Tiltify Remakes Charity for the Video-Streaming Era, Raises $6.5M

Leslie Ignacio

Leslie Ignacio is dot.LA's editorial intern. She is a recent California State University, Northridge graduate and previously worked for El Nuevo Sol, Telemundo and NBC and was named a Chips Quinn Scholar in 2019. As a bilingual journalist, she focuses on covering diversity in news. She's a Los Angeles native who enjoys trips to Disneyland in her free time.

Tiltify Remakes Charity for the Video-Streaming Era, Raises $6.5M

Startup Tiltify wants to use lessons from Twitch's success in the gaming industry to change the way charities interact with their audiences. A recent $6.5 million raise will help them do just that.

The Los Angeles-based crowdfunding platform was launched in 2014 by Michael Wasserman and Mark Russell to get younger generations participating in charity fundraisers.


"There's a couple things that came up with every client," said Wasserman, a 12-year veteran of the charity space. "Consultants would ask me about younger donors and younger fundraisers: 'How do we work with the younger generation?', was sort of one side of it. And then the second side was thinking about how people are interacting through social media," he said.

Tiltify

Wasserman decided to launch Tiltify to give donors new ways to interact with their favorite charities beyond social media.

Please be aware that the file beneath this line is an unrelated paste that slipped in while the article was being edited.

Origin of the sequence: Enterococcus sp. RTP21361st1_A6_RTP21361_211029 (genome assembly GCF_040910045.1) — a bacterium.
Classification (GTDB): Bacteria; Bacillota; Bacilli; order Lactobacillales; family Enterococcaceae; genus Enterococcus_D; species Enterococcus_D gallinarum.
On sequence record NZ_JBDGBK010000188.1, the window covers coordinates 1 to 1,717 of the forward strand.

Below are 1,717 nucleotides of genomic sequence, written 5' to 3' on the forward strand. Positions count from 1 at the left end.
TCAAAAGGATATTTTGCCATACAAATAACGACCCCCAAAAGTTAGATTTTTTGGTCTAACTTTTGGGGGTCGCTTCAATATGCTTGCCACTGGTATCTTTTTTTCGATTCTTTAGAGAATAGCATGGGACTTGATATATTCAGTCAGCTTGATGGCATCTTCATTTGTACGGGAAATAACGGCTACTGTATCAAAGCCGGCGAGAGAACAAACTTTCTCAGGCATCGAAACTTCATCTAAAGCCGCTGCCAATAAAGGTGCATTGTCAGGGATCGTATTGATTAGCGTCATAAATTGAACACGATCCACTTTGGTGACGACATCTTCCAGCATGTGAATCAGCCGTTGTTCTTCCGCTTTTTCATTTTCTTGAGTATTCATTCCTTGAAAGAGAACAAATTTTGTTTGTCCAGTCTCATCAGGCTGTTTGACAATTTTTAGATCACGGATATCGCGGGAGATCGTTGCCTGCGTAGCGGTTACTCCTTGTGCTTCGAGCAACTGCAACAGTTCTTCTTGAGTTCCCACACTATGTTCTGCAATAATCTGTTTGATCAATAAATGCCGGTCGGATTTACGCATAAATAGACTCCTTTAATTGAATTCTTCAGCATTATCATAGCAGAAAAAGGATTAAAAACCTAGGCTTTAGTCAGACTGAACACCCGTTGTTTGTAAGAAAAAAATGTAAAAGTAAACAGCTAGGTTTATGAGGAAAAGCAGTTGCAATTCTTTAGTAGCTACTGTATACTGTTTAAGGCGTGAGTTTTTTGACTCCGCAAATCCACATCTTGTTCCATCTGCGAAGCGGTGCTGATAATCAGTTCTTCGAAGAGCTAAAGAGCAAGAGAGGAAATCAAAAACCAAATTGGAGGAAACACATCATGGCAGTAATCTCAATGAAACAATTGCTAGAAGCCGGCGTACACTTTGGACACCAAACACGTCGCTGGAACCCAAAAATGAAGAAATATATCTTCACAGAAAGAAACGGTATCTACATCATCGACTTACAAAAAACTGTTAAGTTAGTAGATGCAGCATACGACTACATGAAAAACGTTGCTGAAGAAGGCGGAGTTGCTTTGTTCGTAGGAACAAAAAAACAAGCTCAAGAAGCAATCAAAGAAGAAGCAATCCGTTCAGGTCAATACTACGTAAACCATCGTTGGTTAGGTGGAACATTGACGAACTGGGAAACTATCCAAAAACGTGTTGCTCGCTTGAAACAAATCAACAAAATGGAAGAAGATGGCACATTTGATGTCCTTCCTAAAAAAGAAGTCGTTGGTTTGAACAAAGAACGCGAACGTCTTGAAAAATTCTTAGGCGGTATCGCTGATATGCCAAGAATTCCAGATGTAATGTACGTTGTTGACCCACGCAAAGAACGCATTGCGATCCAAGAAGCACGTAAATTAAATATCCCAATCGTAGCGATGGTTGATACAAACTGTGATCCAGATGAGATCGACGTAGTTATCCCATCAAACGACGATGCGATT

It took a cue from Amazon-owned Twitch. Its platform, launched in 2007, allows viewers not just to watch, but to take part in their favorite players' streaming video game. Tiltify wanted to do the same for live auctions and charity events.

"I was watching one yesterday on our site where people were weight lifting…All those like fun interactions where it sort of changed the value proposition from, 'Hey can you just drop off somebody at this sort of static mailbox page' that didn't do anything to a form of entertainment and more of an exchange to like, 'Well, let's get involved together and get my whole online community together,'" said Wasserman.

Tiltify co-founder Michael Wasserman.

The approach lets charities make their outreach efforts more conversational and interesting, Wasserman said, allowing them to expand beyond the usual charity campaign.

Pace Capital led the recent funding round, which the company will use to develop faster technology and unique fundraiser-focused features. Those include donation polls and reward incentives. Tiltify also recently inked an exclusive partnership with TikTok.

And with the COVID-19 pandemic, Black Lives Matter movement and recent California wildfires, it's been more popular with a record number of new users to the platform, Wasserman said.

In April, Wasserman said he was contacted by over 400 charities and year-over-year user growth is 1,000%.

To create an account, charities must be verified by the Internal Revenue Service. Once they're approved, the services are free of charge.